FITCHBURG -- Things are looking a little less bright for criminals in Fitchburg.
Five civilian dispatchers started their training at the police station this week. Currently, police officers answer the phones and dispatch emergency calls for the city, and these dispatchers will free up some of those officers to patrol the city once more.
"It's good to have some new blood in Fitchburg," said Sgt. Harry Hess, who is training the dispatchers. He said the department hasn't hired any police or dispatchers since 2007, with the exception of a single dispatcher this June.
After money was set aside to hire the dispatchers in the fiscal 2012 budget, Hess said the city started recruiting for these positions in late June, including a notice on the city website and a few phone calls to the reserve policy academy for any suggested candidates.
Hess said they were looking for reliable people to apply, and it was not necessary for applicants to have law enforcement education.
The department received 166 applications and held an orientation night at Fitchburg State University. The applicants were put in a test scenario where they had to work with mock emergency calls completely by audio.
"It was to see their ability to listen and comprehend," said Hess. Out of the 86 who took the exam, 72 passed with a score of 70 percent or higher. Using the score results, the field was narrowed down to the top 21 candidates.
Hess said this group was given a thick application packet with questions about their personal history, credit history, three personal references and three neighbor references.
"Credit history can show a level of responsibility," said Hess. He said traditionally credit history has also been used to weed people out with financial problems who could be vulnerable to bribery or corruption.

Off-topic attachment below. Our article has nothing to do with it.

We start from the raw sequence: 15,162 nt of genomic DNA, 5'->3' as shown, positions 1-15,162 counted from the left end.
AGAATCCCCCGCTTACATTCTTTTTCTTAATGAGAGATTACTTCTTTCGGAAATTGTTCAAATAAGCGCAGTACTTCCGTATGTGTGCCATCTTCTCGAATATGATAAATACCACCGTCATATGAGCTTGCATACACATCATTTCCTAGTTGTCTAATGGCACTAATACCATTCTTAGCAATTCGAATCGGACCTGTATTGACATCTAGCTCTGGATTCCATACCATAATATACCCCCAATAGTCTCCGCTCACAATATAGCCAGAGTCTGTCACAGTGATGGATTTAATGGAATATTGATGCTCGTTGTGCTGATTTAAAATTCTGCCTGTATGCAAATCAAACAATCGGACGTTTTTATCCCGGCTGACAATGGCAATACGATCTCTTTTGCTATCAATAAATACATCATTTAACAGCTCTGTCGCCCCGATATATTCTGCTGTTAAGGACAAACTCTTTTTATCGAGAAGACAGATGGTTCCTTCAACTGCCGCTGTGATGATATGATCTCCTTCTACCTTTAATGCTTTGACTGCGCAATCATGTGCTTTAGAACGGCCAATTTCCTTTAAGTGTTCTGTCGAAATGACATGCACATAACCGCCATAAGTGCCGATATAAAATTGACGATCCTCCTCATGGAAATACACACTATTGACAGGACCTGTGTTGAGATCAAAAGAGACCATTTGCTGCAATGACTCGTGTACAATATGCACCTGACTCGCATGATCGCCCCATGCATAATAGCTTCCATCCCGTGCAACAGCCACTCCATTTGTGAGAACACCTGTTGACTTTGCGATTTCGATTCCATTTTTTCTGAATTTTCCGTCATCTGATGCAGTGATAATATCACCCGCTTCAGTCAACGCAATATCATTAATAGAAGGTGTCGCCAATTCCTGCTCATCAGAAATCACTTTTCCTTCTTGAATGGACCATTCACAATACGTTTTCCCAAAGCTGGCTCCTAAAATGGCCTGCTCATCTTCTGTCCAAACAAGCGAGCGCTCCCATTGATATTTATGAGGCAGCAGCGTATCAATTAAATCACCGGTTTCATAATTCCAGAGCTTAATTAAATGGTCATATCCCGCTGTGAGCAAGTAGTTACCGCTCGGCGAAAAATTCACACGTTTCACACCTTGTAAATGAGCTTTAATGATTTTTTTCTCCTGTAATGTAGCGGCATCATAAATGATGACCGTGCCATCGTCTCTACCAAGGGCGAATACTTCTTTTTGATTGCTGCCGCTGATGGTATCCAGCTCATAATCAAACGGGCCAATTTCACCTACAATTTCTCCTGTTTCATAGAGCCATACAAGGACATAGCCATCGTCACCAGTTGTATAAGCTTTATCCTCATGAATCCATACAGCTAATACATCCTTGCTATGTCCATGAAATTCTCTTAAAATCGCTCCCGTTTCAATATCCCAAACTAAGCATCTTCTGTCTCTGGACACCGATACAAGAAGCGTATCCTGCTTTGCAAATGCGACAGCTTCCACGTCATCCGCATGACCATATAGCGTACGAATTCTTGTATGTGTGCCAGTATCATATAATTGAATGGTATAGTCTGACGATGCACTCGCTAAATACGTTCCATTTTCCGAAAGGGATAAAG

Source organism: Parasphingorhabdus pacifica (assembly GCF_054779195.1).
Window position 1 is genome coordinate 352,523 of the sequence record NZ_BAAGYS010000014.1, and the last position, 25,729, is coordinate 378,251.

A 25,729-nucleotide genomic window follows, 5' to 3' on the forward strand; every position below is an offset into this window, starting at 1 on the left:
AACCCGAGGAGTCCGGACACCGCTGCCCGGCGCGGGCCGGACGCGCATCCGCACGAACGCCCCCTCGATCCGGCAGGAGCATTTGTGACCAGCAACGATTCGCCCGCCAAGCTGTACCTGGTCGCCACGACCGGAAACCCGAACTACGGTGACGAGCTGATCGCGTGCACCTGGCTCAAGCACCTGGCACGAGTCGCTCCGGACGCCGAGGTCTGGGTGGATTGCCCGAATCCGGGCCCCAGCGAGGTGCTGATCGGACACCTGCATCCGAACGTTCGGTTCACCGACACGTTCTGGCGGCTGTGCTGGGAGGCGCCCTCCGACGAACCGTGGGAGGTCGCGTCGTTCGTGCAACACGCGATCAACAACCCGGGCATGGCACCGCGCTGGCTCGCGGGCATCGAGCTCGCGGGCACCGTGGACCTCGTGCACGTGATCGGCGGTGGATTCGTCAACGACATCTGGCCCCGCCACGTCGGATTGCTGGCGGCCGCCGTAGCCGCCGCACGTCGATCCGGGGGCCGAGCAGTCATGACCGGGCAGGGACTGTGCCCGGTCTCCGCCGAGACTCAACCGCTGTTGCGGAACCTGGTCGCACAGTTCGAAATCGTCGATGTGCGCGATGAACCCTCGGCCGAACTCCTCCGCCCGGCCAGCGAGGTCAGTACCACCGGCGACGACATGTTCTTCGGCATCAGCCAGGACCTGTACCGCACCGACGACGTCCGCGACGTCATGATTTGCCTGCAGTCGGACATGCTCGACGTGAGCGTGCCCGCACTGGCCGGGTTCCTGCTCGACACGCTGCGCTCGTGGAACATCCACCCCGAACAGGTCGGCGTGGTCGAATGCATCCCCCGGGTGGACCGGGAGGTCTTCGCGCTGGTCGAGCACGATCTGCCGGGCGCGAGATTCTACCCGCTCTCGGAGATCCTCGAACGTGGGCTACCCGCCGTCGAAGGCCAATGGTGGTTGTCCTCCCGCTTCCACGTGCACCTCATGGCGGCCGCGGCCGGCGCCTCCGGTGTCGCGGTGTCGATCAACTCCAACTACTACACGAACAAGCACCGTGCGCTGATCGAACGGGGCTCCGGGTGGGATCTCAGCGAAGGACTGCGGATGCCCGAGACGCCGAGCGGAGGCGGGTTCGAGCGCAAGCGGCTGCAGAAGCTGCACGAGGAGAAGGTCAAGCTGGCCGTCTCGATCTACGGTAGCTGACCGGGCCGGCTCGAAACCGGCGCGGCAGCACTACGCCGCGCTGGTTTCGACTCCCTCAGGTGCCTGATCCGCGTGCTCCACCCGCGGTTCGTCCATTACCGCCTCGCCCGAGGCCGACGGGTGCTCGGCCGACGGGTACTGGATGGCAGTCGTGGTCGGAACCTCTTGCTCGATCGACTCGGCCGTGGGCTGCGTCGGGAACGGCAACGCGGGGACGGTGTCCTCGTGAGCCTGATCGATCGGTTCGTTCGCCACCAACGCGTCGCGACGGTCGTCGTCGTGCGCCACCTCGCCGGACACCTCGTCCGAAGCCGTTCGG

He said neighbors are also a good way to learn more about someone's character, as they notice if someone is loud and what time they come and go.
Hess said after this step, they gave their top picks a conditional offer of employment, the condition being that they based background, medical and psychological checks. All five passed.
Hess said this week the dispatchers will be learning the department's policies and will go on police ride-alongs. Next week they will attend a 40 hour 911 emergency course in Maynard with emergency personnel from municipalities. The third week will be more training in Fitchburg and the week after that will include an additional two day 911 emergency course.
They will also become certified in CPR.
"They might be the only person in the building on a weekend," said Hess. He said someone in the lobby or a prisoner may end up having a medical emergency.
After the training ends, the dispatchers will be supervised when they start answering emergency calls and eased into the job.
"It's a lot of information to know," said Hess.
Hess said the department has three police officers who got their foot in the door as dispatchers, including Sgt. Matthew Lemay.
New dispatcher Ashley Ribeiro is a reserve police officer in Hudson and was told about the openings by her sergeant at the reserve police academy as a way to work up to being a full-time police officer. Dispatchers Andrew Daigle and Douglas Jackson also said they hope to become police officers one day.
"I heard about it from a friend who works for the city and jumped at the chance," said Jackson, who just returned from a tour of duty with the Army National Guard.
New dispatchers Eric Parsons and Diane Cravedi said they are not trying to swap their navy dispatcher shirts for blue police uniforms. Cravedi was already a police officer in Brunswick, Ga., back in 1994.
"I went the opposite way," said Cravedi.
Copyright 2011 MediaNews Group, Inc. and Mid-States Newspapers, Inc.All Rights Reserved